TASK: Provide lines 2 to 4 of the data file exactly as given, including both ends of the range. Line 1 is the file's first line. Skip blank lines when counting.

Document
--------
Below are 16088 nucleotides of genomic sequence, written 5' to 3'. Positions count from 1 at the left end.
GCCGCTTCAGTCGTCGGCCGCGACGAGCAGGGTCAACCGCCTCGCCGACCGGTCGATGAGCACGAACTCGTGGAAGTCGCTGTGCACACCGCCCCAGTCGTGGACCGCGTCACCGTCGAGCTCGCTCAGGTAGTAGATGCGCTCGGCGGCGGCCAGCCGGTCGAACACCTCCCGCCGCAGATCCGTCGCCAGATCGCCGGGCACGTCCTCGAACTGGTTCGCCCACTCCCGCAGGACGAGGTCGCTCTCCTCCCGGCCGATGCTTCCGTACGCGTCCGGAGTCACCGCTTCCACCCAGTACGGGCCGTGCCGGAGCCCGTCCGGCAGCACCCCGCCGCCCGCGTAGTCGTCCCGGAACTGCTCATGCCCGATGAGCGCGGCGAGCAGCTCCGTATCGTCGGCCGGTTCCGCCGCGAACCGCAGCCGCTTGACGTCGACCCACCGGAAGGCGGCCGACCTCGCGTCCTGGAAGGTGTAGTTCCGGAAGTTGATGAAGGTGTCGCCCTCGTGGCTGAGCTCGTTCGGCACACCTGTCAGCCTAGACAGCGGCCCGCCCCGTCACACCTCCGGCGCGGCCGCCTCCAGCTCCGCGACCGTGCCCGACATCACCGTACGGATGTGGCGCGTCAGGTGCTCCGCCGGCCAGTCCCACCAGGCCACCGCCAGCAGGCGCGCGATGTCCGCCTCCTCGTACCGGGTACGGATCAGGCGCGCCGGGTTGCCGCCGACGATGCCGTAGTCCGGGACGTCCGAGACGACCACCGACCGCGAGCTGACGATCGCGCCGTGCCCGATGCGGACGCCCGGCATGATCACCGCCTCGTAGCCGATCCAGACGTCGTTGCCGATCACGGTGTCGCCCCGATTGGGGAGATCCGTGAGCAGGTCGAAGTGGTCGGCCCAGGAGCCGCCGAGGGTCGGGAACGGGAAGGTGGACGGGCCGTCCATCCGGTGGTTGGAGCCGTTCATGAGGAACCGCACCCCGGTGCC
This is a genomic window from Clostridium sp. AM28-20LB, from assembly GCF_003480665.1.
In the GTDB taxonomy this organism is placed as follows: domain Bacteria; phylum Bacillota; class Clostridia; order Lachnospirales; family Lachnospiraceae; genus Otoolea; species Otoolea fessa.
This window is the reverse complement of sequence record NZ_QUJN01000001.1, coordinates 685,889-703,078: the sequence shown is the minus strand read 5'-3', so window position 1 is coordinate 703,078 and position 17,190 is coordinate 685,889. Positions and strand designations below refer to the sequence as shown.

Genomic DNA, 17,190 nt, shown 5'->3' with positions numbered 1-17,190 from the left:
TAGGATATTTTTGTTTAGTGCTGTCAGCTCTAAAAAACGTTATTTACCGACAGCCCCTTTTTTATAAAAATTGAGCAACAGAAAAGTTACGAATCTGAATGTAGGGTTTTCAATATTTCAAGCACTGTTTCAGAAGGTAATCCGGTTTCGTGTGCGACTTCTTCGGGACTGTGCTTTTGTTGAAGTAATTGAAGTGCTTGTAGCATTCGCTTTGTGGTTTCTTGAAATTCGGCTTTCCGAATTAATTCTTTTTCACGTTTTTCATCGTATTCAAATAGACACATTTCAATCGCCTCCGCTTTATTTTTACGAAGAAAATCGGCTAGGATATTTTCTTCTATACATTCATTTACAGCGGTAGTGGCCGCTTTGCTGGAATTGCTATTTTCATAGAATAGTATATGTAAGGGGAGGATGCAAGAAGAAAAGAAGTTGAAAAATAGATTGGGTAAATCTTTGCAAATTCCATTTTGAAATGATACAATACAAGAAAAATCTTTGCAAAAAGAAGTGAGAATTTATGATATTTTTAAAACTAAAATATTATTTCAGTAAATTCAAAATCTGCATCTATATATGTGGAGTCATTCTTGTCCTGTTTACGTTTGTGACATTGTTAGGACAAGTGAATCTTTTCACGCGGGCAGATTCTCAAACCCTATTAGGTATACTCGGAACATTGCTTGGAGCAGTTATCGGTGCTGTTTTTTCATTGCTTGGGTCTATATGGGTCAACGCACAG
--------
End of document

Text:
GCCGCTTCAGTCGTCGGCCGCGACGAGCAGGGTCAACCGCCTCGCCGACCGGTCGATGAGCACGAACTCGTGGAAGTCGCTGTGCACACCGCCCCAGTCGTGGACCGCGTCACCGTCGAGCTCGCTCAGGTAGTAGATGCGCTCGGCGGCGGCCAGCCGGTCGAACACCTCCCGCCGCAGATCCGTCGCCAGATCGCCGGGCACGTCCTCGAACTGGTTCGCCCACTCCCGCAGGACGAGGTCGCTCTCCTCCCGGCCGATGCTTCCGTACGCGTCCGGAGTCACCGCTTCCACCCAGTACGGGCCGTGCCGGAGCCCGTCCGGCAGCACCCCGCCGCCCGCGTAGTCGTCCCGGAACTGCTCATGCCCGATGAGCGCGGCGAGCAGCTCCGTATCGTCGGCCGGTTCCGCCGCGAACCGCAGCCGCTTGACGTCGACCCACCGGAAGGCGGCCGACCTCGCGTCCTGGAAGGTGTAGTTCCGGAAGTTGATGAAGGTGTCGCCCTCGTGGCTGAGCTCGTTCGGCACACCTGTCAGCCTAGACAGCGGCCCGCCCCGTCACACCTCCGGCGCGGCCGCCTCCAGCTCCGCGACCGTGCCCGACATCACCGTACGGATGTGGCGCGTCAGGTGCTCCGCCGGCCAGTCCCACCAGGCCACCGCCAGCAGGCGCGCGATGTCCGCCTCCTCGTACCGGGTACGGATCAGGCGCGCCGGGTTGCCGCCGACGATGCCGTAGTCCGGGACGTCCGAGACGACCACCGACCGCGAGCTGACGATCGCGCCGTGCCCGATGCGGACGCCCGGCATGATCACCGCCTCGTAGCCGATCCAGACGTCGTTGCCGATCACGGTGTCGCCCCGATTGGGGAGATCCGTGAGCAGGTCGAAGTGGTCGGCCCAGGAGCCGCCGAGGGTCGGGAACGGGAAGGTGGACGGGCCGTCCATCCGGTGGTTGGAGCCGTTCATGAGGAACCGCACCCCGGTGCC
This is a genomic window from Clostridium sp. AM28-20LB, from assembly GCF_003480665.1.
In the GTDB taxonomy this organism is placed as follows: domain Bacteria; phylum Bacillota; class Clostridia; order Lachnospirales; family Lachnospiraceae; genus Otoolea; species Otoolea fessa.